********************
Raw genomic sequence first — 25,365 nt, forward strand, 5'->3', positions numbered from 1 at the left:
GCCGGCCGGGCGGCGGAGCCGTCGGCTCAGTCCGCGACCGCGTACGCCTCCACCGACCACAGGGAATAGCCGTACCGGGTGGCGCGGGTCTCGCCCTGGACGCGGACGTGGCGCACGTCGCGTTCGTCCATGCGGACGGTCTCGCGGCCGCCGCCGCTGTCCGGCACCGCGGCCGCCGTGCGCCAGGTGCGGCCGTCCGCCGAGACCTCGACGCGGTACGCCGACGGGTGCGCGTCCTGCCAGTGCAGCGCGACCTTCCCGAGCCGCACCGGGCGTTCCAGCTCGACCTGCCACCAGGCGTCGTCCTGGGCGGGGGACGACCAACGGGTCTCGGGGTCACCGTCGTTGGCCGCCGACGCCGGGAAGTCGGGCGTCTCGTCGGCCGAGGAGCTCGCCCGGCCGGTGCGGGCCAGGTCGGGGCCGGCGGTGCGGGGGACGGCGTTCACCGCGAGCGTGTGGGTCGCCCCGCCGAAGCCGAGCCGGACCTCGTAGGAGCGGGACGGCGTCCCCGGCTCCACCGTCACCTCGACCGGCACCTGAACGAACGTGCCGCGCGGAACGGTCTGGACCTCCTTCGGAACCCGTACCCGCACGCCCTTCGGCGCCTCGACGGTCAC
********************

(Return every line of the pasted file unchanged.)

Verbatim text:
Raw genomic sequence first — 25,365 nt, forward strand, 5'->3', positions numbered from 1 at the left:
GCCGGCCGGGCGGCGGAGCCGTCGGCTCAGTCCGCGACCGCGTACGCCTCCACCGACCACAGGGAATAGCCGTACCGGGTGGCGCGGGTCTCGCCCTGGACGCGGACGTGGCGCACGTCGCGTTCGTCCATGCGGACGGTCTCGCGGCCGCCGCCGCTGTCCGGCACCGCGGCCGCCGTGCGCCAGGTGCGGCCGTCCGCCGAGACCTCGACGCGGTACGCCGACGGGTGCGCGTCCTGCCAGTGCAGCGCGACCTTCCCGAGCCGCACCGGGCGTTCCAGCTCGACCTGCCACCAGGCGTCGTCCTGGGCGGGGGACGACCAACGGGTCTCGGGGTCACCGTCGTTGGCCGCCGACGCCGGGAAGTCGGGCGTCTCGTCGGCCGAGGAGCTCGCCCGGCCGGTGCGGGCCAGGTCGGGGCCGGCGGTGCGGGGGACGGCGTTCACCGCGAGCGTGTGGGTCGCCCCGCCGAAGCCGAGCCGGACCTCGTAGGAGCGGGACGGCGTCCCCGGCTCCACCGTCACCTCGACCGGCACCTGAACGAACGTGCCGCGCGGAACGGTCTGGACCTCCTTCGGAACCCGTACCCGCACGCCCTTCGGCGCCTCGACGGTCAC